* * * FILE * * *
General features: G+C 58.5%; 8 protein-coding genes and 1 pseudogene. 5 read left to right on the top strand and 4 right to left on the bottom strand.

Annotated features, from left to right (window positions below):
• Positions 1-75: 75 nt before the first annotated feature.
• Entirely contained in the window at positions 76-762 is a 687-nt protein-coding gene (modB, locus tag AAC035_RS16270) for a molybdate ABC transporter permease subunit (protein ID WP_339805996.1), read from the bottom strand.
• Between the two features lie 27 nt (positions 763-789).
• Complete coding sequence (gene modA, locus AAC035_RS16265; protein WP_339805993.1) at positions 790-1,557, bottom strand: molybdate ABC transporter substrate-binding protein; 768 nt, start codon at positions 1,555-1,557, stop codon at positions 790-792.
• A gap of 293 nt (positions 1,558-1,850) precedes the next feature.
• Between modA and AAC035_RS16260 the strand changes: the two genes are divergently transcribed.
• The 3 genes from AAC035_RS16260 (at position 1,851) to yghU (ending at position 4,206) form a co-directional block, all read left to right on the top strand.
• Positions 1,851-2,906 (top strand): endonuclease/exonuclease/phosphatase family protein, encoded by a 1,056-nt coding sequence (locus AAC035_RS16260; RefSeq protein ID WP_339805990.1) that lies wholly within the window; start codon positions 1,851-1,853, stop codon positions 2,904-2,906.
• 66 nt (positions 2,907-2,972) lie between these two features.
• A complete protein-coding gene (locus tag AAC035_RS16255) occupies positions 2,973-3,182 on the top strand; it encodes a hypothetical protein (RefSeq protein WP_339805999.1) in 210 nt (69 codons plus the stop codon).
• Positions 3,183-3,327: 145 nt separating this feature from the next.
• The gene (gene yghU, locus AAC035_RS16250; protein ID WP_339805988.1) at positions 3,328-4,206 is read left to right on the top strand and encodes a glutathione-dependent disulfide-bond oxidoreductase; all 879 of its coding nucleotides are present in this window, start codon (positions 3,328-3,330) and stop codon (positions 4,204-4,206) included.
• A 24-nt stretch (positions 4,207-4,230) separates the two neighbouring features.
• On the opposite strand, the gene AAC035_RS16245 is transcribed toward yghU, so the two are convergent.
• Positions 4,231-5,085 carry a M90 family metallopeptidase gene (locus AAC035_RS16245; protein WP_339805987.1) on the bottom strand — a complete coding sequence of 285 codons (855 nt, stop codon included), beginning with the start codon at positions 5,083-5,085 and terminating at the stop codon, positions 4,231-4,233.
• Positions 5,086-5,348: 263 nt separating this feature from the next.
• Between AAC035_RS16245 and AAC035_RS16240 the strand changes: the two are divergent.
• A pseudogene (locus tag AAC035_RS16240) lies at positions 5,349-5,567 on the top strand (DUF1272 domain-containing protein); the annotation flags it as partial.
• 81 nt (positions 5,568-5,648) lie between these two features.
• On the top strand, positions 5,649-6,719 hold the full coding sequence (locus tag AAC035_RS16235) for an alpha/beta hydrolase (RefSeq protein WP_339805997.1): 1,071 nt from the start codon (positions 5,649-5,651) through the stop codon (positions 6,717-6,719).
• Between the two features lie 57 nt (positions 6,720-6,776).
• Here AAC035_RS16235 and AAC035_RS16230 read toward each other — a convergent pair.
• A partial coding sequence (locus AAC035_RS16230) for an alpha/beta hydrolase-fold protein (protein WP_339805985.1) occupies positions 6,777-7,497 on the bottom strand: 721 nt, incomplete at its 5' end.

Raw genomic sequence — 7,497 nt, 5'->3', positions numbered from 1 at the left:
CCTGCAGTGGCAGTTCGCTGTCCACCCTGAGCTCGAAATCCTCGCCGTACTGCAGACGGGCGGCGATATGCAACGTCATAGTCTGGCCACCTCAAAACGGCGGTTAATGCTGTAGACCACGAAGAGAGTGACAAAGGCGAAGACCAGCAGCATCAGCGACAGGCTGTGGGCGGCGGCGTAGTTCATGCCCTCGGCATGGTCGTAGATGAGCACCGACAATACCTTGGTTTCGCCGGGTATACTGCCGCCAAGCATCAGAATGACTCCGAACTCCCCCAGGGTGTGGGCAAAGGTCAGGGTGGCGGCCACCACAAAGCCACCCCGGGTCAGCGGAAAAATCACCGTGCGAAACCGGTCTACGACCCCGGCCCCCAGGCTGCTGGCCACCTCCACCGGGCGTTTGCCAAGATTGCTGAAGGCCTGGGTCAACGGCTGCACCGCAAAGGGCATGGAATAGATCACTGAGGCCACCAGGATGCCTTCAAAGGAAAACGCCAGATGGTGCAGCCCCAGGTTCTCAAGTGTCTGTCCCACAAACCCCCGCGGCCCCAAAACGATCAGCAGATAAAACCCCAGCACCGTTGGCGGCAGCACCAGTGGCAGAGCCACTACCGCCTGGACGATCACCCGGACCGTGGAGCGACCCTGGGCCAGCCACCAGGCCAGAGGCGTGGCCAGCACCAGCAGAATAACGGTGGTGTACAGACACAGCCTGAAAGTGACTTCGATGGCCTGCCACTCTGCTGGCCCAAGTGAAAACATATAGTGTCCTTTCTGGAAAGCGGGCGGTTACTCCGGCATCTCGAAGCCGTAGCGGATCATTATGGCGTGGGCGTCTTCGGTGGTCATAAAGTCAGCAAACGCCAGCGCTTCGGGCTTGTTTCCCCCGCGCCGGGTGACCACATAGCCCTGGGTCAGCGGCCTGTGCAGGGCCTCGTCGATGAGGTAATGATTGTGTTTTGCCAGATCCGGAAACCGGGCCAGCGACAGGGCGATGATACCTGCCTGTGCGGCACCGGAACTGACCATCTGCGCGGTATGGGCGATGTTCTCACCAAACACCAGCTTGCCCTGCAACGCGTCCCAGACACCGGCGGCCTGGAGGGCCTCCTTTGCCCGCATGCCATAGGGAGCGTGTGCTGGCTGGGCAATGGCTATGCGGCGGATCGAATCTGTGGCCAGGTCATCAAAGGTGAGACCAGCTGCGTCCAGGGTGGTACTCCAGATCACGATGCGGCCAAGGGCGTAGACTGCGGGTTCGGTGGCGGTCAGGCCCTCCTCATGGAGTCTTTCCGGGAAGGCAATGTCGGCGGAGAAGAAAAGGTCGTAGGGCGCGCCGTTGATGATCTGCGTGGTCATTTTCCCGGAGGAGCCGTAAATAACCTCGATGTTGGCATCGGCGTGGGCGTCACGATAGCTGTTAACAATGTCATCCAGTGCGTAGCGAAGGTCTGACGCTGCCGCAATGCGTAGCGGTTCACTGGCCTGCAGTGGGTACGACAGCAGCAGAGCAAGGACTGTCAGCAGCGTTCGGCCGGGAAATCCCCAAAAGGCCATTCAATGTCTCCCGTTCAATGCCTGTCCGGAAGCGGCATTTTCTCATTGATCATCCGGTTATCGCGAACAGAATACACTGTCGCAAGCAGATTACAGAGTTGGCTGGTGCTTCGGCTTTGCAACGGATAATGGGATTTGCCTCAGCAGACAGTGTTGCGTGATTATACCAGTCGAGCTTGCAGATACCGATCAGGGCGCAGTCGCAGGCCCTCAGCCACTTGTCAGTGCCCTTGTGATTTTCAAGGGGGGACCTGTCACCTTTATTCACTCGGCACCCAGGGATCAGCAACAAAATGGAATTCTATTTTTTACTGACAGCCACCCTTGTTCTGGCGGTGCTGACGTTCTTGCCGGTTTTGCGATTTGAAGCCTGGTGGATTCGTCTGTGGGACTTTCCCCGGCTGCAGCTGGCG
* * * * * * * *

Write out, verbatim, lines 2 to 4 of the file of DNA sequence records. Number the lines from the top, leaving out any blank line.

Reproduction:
Annotated features, from left to right (window positions below):
• Positions 1-75: 75 nt before the first annotated feature.
• Entirely contained in the window at positions 76-762 is a 687-nt protein-coding gene (modB, locus tag AAC035_RS16270) for a molybdate ABC transporter permease subunit (protein ID WP_339805996.1), read from the bottom strand.